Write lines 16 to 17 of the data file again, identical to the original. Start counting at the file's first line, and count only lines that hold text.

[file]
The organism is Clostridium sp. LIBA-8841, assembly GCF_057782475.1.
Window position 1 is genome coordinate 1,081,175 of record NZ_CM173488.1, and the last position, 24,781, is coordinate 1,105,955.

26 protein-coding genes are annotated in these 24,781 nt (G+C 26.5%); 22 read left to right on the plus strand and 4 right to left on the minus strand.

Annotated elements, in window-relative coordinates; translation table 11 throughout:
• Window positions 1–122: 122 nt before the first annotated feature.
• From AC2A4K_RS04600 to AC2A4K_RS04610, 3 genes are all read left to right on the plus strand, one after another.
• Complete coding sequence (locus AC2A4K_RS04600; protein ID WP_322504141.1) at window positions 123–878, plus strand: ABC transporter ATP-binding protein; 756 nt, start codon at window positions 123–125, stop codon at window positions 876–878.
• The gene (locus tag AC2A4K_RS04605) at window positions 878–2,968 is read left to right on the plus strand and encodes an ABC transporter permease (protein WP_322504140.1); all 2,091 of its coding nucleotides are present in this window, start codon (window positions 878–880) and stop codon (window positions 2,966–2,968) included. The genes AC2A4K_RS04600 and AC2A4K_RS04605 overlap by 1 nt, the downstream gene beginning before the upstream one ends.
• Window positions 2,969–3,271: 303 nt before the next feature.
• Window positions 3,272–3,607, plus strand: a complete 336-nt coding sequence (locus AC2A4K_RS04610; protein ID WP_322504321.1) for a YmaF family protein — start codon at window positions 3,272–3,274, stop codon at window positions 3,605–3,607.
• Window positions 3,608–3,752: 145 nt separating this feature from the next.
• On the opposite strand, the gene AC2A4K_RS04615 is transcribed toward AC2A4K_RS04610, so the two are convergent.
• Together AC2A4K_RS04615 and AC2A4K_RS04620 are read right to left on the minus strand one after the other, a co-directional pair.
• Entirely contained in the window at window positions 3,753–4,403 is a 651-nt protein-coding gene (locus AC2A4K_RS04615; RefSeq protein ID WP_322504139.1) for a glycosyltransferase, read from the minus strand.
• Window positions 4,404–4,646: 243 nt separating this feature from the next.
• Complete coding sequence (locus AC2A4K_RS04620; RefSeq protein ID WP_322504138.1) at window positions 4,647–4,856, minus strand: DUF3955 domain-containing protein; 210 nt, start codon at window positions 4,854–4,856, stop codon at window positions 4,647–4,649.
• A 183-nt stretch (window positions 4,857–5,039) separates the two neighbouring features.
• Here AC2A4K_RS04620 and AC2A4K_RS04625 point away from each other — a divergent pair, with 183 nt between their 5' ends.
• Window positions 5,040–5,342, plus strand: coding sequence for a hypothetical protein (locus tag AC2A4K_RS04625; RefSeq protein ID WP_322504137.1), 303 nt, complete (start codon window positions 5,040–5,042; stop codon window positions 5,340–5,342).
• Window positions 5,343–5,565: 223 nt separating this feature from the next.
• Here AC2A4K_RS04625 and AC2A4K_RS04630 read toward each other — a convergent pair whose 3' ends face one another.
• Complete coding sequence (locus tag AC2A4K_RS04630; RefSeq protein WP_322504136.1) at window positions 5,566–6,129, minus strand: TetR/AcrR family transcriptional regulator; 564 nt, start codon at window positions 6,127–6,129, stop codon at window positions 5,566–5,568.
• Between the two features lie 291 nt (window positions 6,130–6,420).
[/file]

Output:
• Complete coding sequence (locus AC2A4K_RS04620; RefSeq protein ID WP_322504138.1) at window positions 4,647–4,856, minus strand: DUF3955 domain-containing protein; 210 nt, start codon at window positions 4,854–4,856, stop codon at window positions 4,647–4,649.
• A 183-nt stretch (window positions 4,857–5,039) separates the two neighbouring features.